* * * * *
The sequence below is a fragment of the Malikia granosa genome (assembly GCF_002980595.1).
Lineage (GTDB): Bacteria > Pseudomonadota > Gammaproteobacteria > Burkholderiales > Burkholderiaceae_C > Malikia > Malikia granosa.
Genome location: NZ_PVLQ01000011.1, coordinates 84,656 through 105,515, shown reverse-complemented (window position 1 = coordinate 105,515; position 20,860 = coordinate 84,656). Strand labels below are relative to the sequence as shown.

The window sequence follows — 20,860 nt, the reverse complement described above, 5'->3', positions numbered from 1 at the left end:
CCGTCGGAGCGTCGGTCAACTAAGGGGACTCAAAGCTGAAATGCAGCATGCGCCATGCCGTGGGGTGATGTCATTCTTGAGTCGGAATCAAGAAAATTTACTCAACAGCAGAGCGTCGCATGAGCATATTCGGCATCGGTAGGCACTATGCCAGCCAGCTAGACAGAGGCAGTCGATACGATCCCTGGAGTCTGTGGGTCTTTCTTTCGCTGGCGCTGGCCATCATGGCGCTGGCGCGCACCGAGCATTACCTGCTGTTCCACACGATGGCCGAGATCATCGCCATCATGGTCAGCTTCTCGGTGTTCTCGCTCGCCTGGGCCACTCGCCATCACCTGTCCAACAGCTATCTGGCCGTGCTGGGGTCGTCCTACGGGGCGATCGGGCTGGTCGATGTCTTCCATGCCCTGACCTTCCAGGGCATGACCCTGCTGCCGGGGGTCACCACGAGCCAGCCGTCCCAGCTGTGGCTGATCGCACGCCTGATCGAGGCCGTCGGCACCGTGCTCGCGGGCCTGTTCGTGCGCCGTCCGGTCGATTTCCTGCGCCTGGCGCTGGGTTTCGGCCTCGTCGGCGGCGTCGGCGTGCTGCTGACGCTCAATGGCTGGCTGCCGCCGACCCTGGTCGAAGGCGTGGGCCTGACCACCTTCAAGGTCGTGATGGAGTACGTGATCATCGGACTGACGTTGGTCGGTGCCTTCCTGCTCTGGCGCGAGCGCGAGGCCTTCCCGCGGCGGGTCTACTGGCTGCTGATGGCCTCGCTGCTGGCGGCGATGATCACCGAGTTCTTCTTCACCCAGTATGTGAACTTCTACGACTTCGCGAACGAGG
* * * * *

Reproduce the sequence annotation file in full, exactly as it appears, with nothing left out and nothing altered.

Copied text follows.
The sequence below is a fragment of the Malikia granosa genome (assembly GCF_002980595.1).
Lineage (GTDB): Bacteria > Pseudomonadota > Gammaproteobacteria > Burkholderiales > Burkholderiaceae_C > Malikia > Malikia granosa.
Genome location: NZ_PVLQ01000011.1, coordinates 84,656 through 105,515, shown reverse-complemented (window position 1 = coordinate 105,515; position 20,860 = coordinate 84,656). Strand labels below are relative to the sequence as shown.

The window sequence follows — 20,860 nt, the reverse complement described above, 5'->3', positions numbered from 1 at the left end:
CCGTCGGAGCGTCGGTCAACTAAGGGGACTCAAAGCTGAAATGCAGCATGCGCCATGCCGTGGGGTGATGTCATTCTTGAGTCGGAATCAAGAAAATTTACTCAACAGCAGAGCGTCGCATGAGCATATTCGGCATCGGTAGGCACTATGCCAGCCAGCTAGACAGAGGCAGTCGATACGATCCCTGGAGTCTGTGGGTCTTTCTTTCGCTGGCGCTGGCCATCATGGCGCTGGCGCGCACCGAGCATTACCTGCTGTTCCACACGATGGCCGAGATCATCGCCATCATGGTCAGCTTCTCGGTGTTCTCGCTCGCCTGGGCCACTCGCCATCACCTGTCCAACAGCTATCTGGCCGTGCTGGGGTCGTCCTACGGGGCGATCGGGCTGGTCGATGTCTTCCATGCCCTGACCTTCCAGGGCATGACCCTGCTGCCGGGGGTCACCACGAGCCAGCCGTCCCAGCTGTGGCTGATCGCACGCCTGATCGAGGCCGTCGGCACCGTGCTCGCGGGCCTGTTCGTGCGCCGTCCGGTCGATTTCCTGCGCCTGGCGCTGGGTTTCGGCCTCGTCGGCGGCGTCGGCGTGCTGCTGACGCTCAATGGCTGGCTGCCGCCGACCCTGGTCGAAGGCGTGGGCCTGACCACCTTCAAGGTCGTGATGGAGTACGTGATCATCGGACTGACGTTGGTCGGTGCCTTCCTGCTCTGGCGCGAGCGCGAGGCCTTCCCGCGGCGGGTCTACTGGCTGCTGATGGCCTCGCTGCTGGCGGCGATGATCACCGAGTTCTTCTTCACCCAGTATGTGAACTTCTACGACTTCGCGAACGAGG